The United Nations (UN) has estimated in a policy brief that over one billion students across all the continents have been affected by the novel coronavirus disease and its subsequent lockdown. Deeming this a “generational catastrophe“, UN Secretary-General Antonio Guterres describes the pandemic to be a large disruption of education.
The prompted lockdown has resulted in the closure of schools in over 160 countries in mid-July. Additionally, some forty million students were forced to miss out on pre-school education, the burden of which falls drastically on parents, especially mothers, UN notes. The economic strain caused due to the Coronavirus and lockdown will restrict almost 23.8 million students from attending schools post-pandemic.
Mr. Guterres said the interruption faced by the world could potentially “waste untold human potential, undermine decades of progress, and exacerbate entrenched inequalities.” The closure of schools could affect child nutrition, child marriage, and gender equality, to name just a few – which Mr. Guterres says is deeply concerning.
The shift from traditional, in-person schooling to online classes has created a disparity between the rich, poor, and differently-abled students. Despite the numerous methods extended for the continuity of classes (by radio, television, and online), many students still face difficulties to avail the lessons, including those who are already accustomed to distance learning. Students with disabilities, members of minority or disadvantaged communities, as well as refugees and displaced persons, are among those at highest risk of being left behind, said Mr. Guterres.
He mentioned the already prevalent learning crisis before the pandemic, which reports some 250 million who dropped out of school, with only a quarter of secondary school children from developing countries who leave school with basic skills.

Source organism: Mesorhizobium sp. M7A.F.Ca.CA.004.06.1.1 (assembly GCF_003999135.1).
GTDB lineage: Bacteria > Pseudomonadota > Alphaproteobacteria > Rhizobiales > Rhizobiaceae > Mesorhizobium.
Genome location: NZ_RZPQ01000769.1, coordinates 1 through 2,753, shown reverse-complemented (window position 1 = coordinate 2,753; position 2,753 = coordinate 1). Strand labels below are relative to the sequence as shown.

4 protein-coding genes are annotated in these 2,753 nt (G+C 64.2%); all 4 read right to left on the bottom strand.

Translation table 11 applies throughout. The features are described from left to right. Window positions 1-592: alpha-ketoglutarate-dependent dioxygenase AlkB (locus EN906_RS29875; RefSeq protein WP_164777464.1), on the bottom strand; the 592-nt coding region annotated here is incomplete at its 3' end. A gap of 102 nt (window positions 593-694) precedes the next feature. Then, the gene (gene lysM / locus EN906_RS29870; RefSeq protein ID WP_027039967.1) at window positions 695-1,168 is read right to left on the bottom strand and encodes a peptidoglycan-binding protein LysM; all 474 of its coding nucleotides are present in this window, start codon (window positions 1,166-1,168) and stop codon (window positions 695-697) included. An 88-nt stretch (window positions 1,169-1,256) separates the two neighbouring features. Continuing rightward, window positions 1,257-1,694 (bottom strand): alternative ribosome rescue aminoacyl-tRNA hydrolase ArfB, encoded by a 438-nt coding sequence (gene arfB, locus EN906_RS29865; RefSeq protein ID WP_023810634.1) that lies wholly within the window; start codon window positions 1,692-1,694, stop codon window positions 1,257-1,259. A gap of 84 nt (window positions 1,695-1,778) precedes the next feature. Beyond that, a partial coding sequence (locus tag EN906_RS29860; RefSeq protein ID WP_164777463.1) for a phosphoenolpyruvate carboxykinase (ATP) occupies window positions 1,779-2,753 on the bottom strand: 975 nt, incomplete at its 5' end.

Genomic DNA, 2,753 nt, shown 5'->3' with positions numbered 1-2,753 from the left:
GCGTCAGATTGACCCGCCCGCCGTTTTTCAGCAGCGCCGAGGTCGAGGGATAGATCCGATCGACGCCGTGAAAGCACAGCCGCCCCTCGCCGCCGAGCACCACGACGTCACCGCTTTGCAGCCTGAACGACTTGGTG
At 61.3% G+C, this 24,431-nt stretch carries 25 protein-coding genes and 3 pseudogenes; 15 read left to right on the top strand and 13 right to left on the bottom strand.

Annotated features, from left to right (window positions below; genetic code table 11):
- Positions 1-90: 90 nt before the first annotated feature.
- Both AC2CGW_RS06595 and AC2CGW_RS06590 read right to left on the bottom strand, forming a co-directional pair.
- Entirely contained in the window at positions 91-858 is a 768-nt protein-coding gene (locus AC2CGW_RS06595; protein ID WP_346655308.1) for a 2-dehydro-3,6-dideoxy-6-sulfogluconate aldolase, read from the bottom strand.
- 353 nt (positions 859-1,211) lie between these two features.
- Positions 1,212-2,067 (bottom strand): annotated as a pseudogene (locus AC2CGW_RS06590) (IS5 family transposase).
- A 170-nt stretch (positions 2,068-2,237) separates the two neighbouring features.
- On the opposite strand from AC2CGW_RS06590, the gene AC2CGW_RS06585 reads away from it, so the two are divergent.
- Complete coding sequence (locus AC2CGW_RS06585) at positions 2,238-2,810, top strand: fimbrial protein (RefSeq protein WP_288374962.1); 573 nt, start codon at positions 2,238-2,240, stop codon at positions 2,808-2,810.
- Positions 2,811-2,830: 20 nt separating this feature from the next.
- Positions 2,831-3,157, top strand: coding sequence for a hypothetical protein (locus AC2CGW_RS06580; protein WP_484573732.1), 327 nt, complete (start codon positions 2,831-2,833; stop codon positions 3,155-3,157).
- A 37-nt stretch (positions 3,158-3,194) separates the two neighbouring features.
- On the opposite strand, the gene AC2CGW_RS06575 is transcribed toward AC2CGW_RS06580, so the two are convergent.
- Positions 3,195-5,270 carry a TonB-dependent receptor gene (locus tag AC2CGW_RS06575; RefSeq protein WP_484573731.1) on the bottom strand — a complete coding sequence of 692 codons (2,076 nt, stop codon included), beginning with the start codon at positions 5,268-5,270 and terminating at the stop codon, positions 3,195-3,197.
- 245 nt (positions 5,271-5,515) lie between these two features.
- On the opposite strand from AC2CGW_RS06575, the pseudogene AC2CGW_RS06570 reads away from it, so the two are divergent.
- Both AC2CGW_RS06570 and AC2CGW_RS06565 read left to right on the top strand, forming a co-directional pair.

Stating education as “the key to personal development and the future of societies,” the UN launched a new campaign during the Policy Brief in coalition with other education partners called ‘Save our Future’. The campaign aims to have a lasting impact on the millions of young people and the developmental prospects in the coming years with decisions taken by the government and the partners.
The Policy Brief focuses on four key areas with – the reopening of schools and learning institutions in all countries taking the top priority, once the local transmission of COVID-19 is under control.
The UN calls for a protected and increased education budget, as low and middle-income countries face a growing education funding gap of USD 1.5 trillion.
Upcoming education initiatives should seek to be all-pervasive even for those left behind including ‘people in emergencies and crises; minority groups of all kinds; displaced people and those with disabilities,’ while bridging the digital gap and being sensitive to the challenges faced by girls, boys, women, and men.
And finally, under Sustainable Development Goals, UN plans to re-imagine education and deliver quality education. “To achieve this, we need investment in digital literacy and infrastructure, an evolution towards learning how to learn, a rejuvenation of life-long learning, and strengthened links between formal and non-formal education,” said Mr. Guterres.
“As the world faces unsustainable levels of inequality, we need education now more than ever. We must take bold steps now, to create inclusive, resilient, quality education systems fit for the future,” he said in a video message.
Featured Image Via Canva